Barre Opera House
History of the Barre Opera House
In the decades that followed, the opera house served as a venue for staged plays, speakers, traveling shows, bands, and politicians. People such as Helen Keller, Eugene V. Debs, George M. Cohan, Emma Goldman, John Philip Sousa and Tom Mix graced its stage. In 1912, two presidential candidates made speeches from the outer balcony: William Howard Taft and Theodore Roosevelt.
1930s, 1940s, and Closing
During the Great Depression and World War II, the opera house served the community primarily as a movie house. As other, competing movie venues were built in and around Barre, the opera house fell out of favor and closed its doors in January 1944, remaining vacant for nearly 40 years.
Re-opening and Renovation (1982-1993)
With significant community support, a dilapidated Barre Opera House re-opened in October 1982. The facility was in an advanced state of disrepair; windows were broken, few seats were left, and the outdated heating system did not function.
For a decade after its reopening, the opera house underwent a series of incremental upgrades which added curtains, stage lights and a working heating system. In 1993, funds were raised for a massive renovation which added an elevator and balcony seating. The modern seating capacity was raised to 649, bringing it to more than half of the original, 1899-era capacity. The renovations, which have totaled nearly 2 million dollars, are ongoing, with another $400,000 of improvements in the works.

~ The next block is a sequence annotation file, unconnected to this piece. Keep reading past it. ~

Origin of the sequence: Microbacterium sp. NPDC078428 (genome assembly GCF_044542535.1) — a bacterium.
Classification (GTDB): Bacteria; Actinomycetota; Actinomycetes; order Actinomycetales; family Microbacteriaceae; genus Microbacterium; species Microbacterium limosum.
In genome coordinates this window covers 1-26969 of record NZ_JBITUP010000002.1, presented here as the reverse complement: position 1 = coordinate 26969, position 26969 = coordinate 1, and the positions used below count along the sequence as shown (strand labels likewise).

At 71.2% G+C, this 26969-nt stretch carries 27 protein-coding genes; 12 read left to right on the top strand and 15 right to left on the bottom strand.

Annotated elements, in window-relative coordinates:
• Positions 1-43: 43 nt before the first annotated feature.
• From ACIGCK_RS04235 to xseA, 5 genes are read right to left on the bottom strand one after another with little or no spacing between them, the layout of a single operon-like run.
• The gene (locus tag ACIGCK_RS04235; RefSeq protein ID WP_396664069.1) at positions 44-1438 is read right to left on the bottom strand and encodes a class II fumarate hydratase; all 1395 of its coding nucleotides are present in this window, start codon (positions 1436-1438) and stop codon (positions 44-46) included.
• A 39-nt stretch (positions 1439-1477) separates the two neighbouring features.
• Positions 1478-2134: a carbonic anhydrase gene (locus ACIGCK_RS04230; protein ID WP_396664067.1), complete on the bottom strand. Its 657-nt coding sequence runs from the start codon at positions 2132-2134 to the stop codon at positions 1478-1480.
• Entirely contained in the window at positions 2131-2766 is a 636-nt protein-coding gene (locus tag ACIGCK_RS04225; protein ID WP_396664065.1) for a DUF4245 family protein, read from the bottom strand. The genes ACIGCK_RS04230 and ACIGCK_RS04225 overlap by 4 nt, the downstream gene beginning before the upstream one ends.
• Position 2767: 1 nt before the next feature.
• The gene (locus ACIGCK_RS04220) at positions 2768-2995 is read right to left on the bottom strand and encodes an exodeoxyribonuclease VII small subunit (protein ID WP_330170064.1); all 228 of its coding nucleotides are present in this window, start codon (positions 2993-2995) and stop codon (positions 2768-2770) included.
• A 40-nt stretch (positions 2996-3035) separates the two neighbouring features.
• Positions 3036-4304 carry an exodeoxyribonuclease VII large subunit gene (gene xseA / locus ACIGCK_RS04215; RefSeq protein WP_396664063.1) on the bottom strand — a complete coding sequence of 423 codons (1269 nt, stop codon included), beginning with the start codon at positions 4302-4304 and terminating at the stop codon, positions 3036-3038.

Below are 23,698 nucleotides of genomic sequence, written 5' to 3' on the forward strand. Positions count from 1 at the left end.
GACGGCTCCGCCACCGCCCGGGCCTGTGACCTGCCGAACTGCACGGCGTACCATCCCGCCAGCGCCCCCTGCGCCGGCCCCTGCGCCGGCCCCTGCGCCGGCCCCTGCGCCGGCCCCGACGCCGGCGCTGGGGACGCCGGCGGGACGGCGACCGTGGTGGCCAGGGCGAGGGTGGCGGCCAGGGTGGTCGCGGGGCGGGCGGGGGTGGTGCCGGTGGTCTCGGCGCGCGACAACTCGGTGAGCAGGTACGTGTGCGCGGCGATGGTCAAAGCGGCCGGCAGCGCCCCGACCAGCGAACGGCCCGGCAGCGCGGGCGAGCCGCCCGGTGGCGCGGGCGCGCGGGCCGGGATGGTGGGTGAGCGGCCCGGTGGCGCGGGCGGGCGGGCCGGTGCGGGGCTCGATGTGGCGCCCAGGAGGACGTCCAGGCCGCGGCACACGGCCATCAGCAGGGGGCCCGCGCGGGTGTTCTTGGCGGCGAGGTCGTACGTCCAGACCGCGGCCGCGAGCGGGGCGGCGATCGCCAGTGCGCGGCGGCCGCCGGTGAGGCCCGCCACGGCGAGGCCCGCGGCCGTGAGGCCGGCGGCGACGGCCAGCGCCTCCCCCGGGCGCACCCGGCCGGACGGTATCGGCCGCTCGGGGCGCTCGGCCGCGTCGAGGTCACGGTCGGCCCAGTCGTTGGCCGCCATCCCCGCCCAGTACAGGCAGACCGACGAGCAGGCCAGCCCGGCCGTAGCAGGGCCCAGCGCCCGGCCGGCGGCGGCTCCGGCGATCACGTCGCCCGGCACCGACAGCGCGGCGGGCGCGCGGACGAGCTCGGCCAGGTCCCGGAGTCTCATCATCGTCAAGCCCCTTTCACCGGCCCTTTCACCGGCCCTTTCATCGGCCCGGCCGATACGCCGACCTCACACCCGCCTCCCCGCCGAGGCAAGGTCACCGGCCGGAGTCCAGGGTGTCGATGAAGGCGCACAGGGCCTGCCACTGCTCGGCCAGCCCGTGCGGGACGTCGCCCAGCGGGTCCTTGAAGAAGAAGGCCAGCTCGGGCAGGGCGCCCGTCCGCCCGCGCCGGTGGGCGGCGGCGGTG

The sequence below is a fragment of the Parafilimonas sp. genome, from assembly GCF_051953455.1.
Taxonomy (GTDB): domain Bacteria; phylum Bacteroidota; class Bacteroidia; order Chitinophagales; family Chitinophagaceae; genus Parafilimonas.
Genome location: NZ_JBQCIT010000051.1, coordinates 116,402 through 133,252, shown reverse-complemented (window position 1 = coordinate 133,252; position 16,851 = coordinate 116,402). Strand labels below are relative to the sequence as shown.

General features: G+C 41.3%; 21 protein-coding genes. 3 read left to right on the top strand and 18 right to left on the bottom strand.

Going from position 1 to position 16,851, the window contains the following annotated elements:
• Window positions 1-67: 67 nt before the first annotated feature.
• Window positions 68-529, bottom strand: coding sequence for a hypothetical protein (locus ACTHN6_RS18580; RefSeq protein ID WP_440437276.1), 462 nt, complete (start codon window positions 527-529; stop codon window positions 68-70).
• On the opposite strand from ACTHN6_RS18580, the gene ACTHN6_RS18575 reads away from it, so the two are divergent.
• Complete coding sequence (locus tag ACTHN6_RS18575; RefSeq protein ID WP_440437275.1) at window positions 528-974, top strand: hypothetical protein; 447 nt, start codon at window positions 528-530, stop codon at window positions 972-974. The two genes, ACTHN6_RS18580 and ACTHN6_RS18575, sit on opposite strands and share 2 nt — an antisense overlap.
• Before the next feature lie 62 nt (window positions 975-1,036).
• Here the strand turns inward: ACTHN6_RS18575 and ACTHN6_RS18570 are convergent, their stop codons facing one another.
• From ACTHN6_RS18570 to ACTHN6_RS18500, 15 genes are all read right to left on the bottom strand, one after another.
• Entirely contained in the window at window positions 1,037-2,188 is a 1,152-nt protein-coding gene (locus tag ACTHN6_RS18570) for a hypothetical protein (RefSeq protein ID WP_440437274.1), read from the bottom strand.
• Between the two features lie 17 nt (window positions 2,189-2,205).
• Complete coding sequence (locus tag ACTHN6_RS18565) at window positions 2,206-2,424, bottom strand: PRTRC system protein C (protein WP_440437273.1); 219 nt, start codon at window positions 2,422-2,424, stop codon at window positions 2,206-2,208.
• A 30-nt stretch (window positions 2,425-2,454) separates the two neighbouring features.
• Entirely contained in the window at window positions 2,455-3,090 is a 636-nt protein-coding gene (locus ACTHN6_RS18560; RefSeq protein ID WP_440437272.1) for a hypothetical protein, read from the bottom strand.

The Barre Opera House today
More than 20,000 people attend events at the opera house annually.
Many major artists, such as Jackson Browne, John Hiatt, and Shawn Colvin have performed at the BOH in recent years. As an example of the breadth of artists who perform in a given year, the 2013-2014 season has included Nitty Gritty Dirt Band, The Robert Cray Band, Mavis Staples, Lunasa, The Capitol Steps, Le Vent du Nord, Colin Quinn and pianist John O’Connor.
The opera house is renowned for its acoustical purity and it is the central venue of the Vermont Symphony Orchestra.
The Opera House was mentioned in a National Geographic feature on towns in America.: "The proudly blue-collar city supports the arts; rust-peppered pickup trucks jostled newer cars in the overflowing parking lot of the 1899 Barre Opera House for a recent performance of Carmen. But crowds also packed the place for the Miss Vermont pageant last year. You can rent the same stage for your kid's piano recital."